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pared with it dwindled into nothing, and vanished like vapour before the sun.' As to his wit, Fox pronounced him to be 'the wittiest man he had ever known.' His wit was great even in his cups. The Wilberforce anecdote is superb. He was found drunk in the channel, and when asked by the watchman where he lived and what was his name, he in a whispered hiccup replied: 'Wilberforce.'-Wilberforce drunk and incapable in the Sherry all over,' says Byron.


'The Rivals' was written in two months, and though the first representation was a failure, the play, when pruned and improved, was a conspicuous success. 'The School for Scandal' was an immediate and pronounced success, and is even a greater favourite now than it was in his own day. 'The Critic' is the best of his plays and the best play of its kind—a success in a line where others had failed. Of his comedies, however, Macaulay -who declared the Begum speech to be 'the finest which had been delivered within the memory of man'— recorded his opinion that Sheridan was not the equal of Wycherley, and that 'no writers have injured the comedy of England so much as Congreve and Sheridan,' and supports it by arguments to be found in his 'Essay on Machiavelli.' But though the wit and humour of 'The Rivals' is artificial and laboured, and the plot meagre, and the characters, excepting Sir Anthony Absolute, disappointing and unnatural, yet it is to be borne in mind that it holds the stage at present, and shows no decline in public favour.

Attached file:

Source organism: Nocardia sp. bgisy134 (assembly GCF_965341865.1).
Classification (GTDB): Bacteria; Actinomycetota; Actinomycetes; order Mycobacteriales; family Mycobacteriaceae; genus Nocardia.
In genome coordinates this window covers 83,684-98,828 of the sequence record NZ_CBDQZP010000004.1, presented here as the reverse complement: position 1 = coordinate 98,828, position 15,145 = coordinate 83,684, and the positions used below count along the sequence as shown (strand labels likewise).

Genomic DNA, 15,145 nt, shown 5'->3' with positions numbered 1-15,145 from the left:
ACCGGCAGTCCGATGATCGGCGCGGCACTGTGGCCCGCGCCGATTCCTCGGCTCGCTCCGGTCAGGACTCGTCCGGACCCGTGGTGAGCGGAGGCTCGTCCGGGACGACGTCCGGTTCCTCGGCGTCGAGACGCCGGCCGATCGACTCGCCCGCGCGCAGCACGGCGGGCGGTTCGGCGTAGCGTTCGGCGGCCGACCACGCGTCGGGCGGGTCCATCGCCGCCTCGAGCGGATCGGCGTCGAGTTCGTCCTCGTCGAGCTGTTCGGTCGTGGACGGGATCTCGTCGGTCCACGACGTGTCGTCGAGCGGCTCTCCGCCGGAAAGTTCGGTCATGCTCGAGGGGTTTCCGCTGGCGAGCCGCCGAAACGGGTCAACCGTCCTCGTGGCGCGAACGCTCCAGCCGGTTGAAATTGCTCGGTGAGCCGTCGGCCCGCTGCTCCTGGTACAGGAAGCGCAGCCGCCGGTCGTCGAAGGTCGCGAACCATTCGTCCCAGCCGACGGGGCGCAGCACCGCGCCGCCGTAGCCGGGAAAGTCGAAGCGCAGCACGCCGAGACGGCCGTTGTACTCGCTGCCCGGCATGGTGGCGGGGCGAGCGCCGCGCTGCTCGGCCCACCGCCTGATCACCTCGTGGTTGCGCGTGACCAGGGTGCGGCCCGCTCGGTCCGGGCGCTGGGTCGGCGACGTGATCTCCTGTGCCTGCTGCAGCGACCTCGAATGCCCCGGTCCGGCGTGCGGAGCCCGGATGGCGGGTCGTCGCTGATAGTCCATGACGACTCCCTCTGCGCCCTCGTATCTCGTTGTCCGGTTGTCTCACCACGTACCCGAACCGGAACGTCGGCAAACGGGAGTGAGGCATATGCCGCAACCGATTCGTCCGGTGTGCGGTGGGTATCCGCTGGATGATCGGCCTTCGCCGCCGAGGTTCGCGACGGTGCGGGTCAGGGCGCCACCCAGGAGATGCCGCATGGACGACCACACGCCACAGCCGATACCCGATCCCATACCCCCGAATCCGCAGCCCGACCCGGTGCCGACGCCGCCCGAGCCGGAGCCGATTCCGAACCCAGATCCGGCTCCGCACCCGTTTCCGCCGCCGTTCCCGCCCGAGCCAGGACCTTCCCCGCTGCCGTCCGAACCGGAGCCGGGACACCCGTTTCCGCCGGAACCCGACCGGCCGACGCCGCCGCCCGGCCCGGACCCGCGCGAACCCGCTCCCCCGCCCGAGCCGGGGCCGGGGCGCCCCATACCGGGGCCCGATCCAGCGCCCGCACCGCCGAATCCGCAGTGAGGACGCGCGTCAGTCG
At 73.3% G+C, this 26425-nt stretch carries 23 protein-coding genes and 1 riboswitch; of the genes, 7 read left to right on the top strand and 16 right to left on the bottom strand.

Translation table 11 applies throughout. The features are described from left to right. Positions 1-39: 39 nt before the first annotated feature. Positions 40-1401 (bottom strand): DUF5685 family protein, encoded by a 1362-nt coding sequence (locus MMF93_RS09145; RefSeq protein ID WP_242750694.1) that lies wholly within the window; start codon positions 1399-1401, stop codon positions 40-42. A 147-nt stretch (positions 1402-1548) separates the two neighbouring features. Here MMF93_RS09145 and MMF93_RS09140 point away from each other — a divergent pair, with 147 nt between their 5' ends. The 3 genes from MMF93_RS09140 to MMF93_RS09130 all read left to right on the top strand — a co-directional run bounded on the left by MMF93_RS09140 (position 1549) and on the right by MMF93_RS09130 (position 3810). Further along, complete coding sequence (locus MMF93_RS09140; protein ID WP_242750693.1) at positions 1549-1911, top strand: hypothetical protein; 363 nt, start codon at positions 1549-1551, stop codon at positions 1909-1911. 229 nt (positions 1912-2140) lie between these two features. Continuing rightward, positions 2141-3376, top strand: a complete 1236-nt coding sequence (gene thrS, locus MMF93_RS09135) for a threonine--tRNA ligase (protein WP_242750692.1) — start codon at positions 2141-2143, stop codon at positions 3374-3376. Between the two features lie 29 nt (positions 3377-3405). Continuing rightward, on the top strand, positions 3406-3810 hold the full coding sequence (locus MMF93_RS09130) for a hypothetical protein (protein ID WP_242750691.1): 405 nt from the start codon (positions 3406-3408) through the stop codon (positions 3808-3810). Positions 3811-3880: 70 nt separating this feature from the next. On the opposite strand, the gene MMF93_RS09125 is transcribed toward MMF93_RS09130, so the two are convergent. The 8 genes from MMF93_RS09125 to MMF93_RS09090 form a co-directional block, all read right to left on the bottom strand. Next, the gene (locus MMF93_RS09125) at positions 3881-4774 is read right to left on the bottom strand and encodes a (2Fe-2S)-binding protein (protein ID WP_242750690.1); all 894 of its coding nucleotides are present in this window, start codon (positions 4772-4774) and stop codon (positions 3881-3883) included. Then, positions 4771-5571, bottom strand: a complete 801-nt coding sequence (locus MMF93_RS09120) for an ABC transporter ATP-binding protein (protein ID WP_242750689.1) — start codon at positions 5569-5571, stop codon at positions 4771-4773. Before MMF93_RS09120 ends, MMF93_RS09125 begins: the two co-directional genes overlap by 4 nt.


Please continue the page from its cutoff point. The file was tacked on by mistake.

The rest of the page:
Dr. Johnson, between whom and Sheridan's father there was ill-feeling sufficient to cause a rupture in an old friendship, said that 'the man who has written the two best comedies of his age is surely a considerable

man'-no weak praise from Johnson. Byron's commendation is superlative likewise: 'He has written the best comedy, the best drama, the best farce, and the best address; and, to crown all, delivered the very best oration ever conceived or heard in this country.'

He softened the hearts of hostile attorneys and averted ruinous suits. He was a huge and notorious fraud in money matters, yet he was idolised and his unprincipled conduct condoned. He could joke with and at the Prince Regent and the Duke of York, and charm Madame de Staël. Contrast all this with his tears when declaring 'he never knew what it was to have a shilling of his own,' and his 'passionate weeping' at the profanation his person suffered in the spunging-house in Tooke's Court, near Chancery Lane, and with that wretched, saddest, and most pathetic last letter of his to Rogers, written when the bailiffs were in possession a few days before his death: 'I am absolutely undone and broken-hearted. They are going to put the carpets out of the windows and break into the room and take me.' The laughter and admiration that are evoked by his life-story are turned into the utmost pity by the record of his death.

The incidents of his life are well-known, and we have space only to summarise them chronologically.

1751.-Born at 12, Dorset Street, Dublin, Sept. Baptized in St. Mary's Church, 4th October, by the names Richard Brinsley Butler Sheridan.

1758.-Sent to Whyte's celebrated school in Grafton Street. Pronounced to be 'a hopeless dunce.'

1762. Sent to Harrow, parents having moved to England.

1769.-Left Harrow, where he was idle and careless,' and went to reside in London and Bath.


1771.-Published, in conjunction with Mr. Halked, a 'Translation of Aristænetus,' 'Jupiter, a farce,' etc., both total failures. Meets Miss Linley, 'The Maid of Bath.'

1772.-Miss Linley flies with Sheridan to London, thence to Dunkirk and Lisle. Married in March. Returns to Bath. Sheridan's duel with Captain Mathews, who traduced Miss Linley. Second duel on 4th July between Sheridan and Mathews-'they hacked at each other with their broken swords, rolling upon the ground;' both wounded.


1773-13th April. Marriage by licence of Sheridan and Miss Linley. Writes occasionally for Woodfall's